Preprint
Full-text available
Introduction: Temporomandibular disorder (TMD) is a common musculoskeletal pain condition with development of chronic symptoms in 49% of patients. Although a number of biological factors have shown an association with chronic TMD in cross-sectional and case control studies, there are currently no biomarkers that can predict the development of chron...
Preprint
Full-text available
Temporal expectations (e.g., predicting "when") facilitate sensory processing, and are suggested to rely on entrainment of low frequency neural oscillations to regular rhythmic input. However, temporal expectations can be formed not only in response to a regular beat, such as in music ("beat-based" expectations), but also based on a predictable pat...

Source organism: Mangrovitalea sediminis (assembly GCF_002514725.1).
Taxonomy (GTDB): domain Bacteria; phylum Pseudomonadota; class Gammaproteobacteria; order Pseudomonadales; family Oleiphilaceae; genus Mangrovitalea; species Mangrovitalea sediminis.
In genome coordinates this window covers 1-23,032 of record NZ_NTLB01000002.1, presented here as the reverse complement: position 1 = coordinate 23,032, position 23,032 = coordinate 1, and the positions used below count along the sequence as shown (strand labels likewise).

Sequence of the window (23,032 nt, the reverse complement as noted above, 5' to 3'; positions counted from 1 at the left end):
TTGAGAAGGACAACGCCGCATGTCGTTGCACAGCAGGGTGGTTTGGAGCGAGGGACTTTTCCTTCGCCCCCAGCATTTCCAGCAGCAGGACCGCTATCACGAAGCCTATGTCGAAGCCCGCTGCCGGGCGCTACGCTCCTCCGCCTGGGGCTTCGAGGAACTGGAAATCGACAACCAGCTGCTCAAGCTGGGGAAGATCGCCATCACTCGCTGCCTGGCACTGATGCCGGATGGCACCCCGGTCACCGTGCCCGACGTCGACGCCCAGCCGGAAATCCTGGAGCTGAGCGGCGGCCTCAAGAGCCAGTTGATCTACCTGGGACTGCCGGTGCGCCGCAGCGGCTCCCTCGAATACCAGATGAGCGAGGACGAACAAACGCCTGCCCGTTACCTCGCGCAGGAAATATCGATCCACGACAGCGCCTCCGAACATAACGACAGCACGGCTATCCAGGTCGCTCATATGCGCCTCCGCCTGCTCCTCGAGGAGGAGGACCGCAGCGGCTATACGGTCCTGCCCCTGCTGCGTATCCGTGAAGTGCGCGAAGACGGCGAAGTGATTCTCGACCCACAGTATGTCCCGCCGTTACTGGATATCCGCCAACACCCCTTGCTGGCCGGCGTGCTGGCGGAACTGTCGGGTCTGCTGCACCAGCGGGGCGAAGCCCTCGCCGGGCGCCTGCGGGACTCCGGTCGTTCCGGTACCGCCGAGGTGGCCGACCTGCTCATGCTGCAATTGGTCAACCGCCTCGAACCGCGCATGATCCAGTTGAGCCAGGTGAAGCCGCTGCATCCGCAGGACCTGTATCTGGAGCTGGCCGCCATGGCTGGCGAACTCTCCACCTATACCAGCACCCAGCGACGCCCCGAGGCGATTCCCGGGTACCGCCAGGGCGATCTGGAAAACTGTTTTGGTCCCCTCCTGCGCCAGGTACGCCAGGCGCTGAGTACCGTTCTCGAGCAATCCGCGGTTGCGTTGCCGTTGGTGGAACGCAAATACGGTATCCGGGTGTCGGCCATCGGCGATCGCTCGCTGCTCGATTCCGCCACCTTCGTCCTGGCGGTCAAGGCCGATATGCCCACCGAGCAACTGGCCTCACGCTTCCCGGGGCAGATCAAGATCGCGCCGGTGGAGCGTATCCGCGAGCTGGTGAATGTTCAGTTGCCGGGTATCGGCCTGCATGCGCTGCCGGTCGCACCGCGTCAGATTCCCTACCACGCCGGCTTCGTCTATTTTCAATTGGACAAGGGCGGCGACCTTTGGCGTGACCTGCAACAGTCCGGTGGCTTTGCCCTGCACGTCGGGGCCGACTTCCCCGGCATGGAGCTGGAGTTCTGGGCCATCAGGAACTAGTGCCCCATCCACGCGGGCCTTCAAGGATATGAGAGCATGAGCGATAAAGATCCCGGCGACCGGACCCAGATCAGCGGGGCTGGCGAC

Article
Full-text available
The nature of the association between Electronic Gambling Machines (EGMs) and gambling problems remains uncertain. Eye-tracking offers a potentially powerful method to understand how individuals attend to the visual displays and features of machine games as a function of machine experience, use of other commercial gambling products, the degree to w...

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Projects

Projects (4)
Project
I am currently conducting oscillatory EEG analysis comparing the resting state activity, as well as itch and pain perception, of patients with chronic itch due to severe burn injury with healthy controls.
Project
Determine whether EEG peak alpha frequency can be used to predict acute and chronic post-operative pain in patients undergoing a lung cancer operation.
Archived project
Investigate rhythm perception and temporal expectations using behavioural and EEG methods. With the research question of whether entrainment of internal oscillations to external input is the neural mechanism behind memory-based and beat-based expectations.